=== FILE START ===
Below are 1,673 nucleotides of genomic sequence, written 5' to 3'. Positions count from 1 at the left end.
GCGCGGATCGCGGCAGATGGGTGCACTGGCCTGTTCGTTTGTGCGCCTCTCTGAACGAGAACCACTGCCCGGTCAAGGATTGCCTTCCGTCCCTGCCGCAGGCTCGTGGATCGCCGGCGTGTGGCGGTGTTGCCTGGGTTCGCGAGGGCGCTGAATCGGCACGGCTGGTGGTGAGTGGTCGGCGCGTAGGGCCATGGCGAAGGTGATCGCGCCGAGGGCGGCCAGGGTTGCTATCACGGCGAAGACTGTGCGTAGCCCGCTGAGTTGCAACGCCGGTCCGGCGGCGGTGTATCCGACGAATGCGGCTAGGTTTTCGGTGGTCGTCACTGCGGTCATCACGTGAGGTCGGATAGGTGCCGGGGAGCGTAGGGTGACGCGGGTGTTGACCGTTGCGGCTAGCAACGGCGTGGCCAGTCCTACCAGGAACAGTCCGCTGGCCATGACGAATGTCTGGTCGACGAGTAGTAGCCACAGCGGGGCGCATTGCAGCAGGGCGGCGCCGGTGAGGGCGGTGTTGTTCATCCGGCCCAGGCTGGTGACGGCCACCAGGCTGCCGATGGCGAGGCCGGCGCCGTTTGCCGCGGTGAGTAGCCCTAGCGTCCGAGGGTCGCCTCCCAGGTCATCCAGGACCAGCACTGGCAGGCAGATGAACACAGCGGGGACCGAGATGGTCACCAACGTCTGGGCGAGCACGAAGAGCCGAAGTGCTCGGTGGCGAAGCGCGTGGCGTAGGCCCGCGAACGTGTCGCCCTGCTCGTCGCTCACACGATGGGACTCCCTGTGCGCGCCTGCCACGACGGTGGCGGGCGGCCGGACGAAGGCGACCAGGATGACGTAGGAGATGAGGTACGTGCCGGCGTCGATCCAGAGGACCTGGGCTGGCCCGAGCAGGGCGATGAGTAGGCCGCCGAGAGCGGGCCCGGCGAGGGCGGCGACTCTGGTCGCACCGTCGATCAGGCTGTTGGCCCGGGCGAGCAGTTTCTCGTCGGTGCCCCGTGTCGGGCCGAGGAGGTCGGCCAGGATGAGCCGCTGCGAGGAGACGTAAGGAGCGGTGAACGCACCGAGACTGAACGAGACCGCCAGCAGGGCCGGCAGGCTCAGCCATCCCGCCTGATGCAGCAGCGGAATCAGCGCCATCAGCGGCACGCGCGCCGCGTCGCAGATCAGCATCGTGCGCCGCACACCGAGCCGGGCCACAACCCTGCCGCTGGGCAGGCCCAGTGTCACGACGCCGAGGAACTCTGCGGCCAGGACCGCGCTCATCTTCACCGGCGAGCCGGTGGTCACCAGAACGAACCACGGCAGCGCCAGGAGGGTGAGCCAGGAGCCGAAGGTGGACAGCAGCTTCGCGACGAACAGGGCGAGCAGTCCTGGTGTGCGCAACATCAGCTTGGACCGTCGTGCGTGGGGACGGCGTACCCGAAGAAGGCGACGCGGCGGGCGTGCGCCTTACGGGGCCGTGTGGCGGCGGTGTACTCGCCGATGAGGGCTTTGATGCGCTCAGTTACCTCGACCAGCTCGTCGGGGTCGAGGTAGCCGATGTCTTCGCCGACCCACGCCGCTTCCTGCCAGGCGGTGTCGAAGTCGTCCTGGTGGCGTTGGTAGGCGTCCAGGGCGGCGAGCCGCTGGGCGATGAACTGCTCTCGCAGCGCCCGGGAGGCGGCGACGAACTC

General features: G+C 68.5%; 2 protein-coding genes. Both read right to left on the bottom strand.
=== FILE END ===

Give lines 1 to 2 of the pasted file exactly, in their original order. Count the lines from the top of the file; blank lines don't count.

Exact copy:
Below are 1,673 nucleotides of genomic sequence, written 5' to 3'. Positions count from 1 at the left end.
GCGCGGATCGCGGCAGATGGGTGCACTGGCCTGTTCGTTTGTGCGCCTCTCTGAACGAGAACCACTGCCCGGTCAAGGATTGCCTTCCGTCCCTGCCGCAGGCTCGTGGATCGCCGGCGTGTGGCGGTGTTGCCTGGGTTCGCGAGGGCGCTGAATCGGCACGGCTGGTGGTGAGTGGTCGGCGCGTAGGGCCATGGCGAAGGTGATCGCGCCGAGGGCGGCCAGGGTTGCTATCACGGCGAAGACTGTGCGTAGCCCGCTGAGTTGCAACGCCGGTCCGGCGGCGGTGTATCCGACGAATGCGGCTAGGTTTTCGGTGGTCGTCACTGCGGTCATCACGTGAGGTCGGATAGGTGCCGGGGAGCGTAGGGTGACGCGGGTGTTGACCGTTGCGGCTAGCAACGGCGTGGCCAGTCCTACCAGGAACAGTCCGCTGGCCATGACGAATGTCTGGTCGACGAGTAGTAGCCACAGCGGGGCGCATTGCAGCAGGGCGGCGCCGGTGAGGGCGGTGTTGTTCATCCGGCCCAGGCTGGTGACGGCCACCAGGCTGCCGATGGCGAGGCCGGCGCCGTTTGCCGCGGTGAGTAGCCCTAGCGTCCGAGGGTCGCCTCCCAGGTCATCCAGGACCAGCACTGGCAGGCAGATGAACACAGCGGGGACCGAGATGGTCACCAACGTCTGGGCGAGCACGAAGAGCCGAAGTGCTCGGTGGCGAAGCGCGTGGCGTAGGCCCGCGAACGTGTCGCCCTGCTCGTCGCTCACACGATGGGACTCCCTGTGCGCGCCTGCCACGACGGTGGCGGGCGGCCGGACGAAGGCGACCAGGATGACGTAGGAGATGAGGTACGTGCCGGCGTCGATCCAGAGGACCTGGGCTGGCCCGAGCAGGGCGATGAGTAGGCCGCCGAGAGCGGGCCCGGCGAGGGCGGCGACTCTGGTCGCACCGTCGATCAGGCTGTTGGCCCGGGCGAGCAGTTTCTCGTCGGTGCCCCGTGTCGGGCCGAGGAGGTCGGCCAGGATGAGCCGCTGCGAGGAGACGTAAGGAGCGGTGAACGCACCGAGACTGAACGAGACCGCCAGCAGGGCCGGCAGGCTCAGCCATCCCGCCTGATGCAGCAGCGGAATCAGCGCCATCAGCGGCACGCGCGCCGCGTCGCAGATCAGCATCGTGCGCCGCACACCGAGCCGGGCCACAACCCTGCCGCTGGGCAGGCCCAGTGTCACGACGCCGAGGAACTCTGCGGCCAGGACCGCGCTCATCTTCACCGGCGAGCCGGTGGTCACCAGAACGAACCACGGCAGCGCCAGGAGGGTGAGCCAGGAGCCGAAGGTGGACAGCAGCTTCGCGACGAACAGGGCGAGCAGTCCTGGTGTGCGCAACATCAGCTTGGACCGTCGTGCGTGGGGACGGCGTACCCGAAGAAGGCGACGCGGCGGGCGTGCGCCTTACGGGGCCGTGTGGCGGCGGTGTACTCGCCGATGAGGGCTTTGATGCGCTCAGTTACCTCGACCAGCTCGTCGGGGTCGAGGTAGCCGATGTCTTCGCCGACCCACGCCGCTTCCTGCCAGGCGGTGTCGAAGTCGTCCTGGTGGCGTTGGTAGGCGTCCAGGGCGGCGAGCCGCTGGGCGATGAACTGCTCTCGCAGCGCCCGGGAGGCGGCGACGAACTC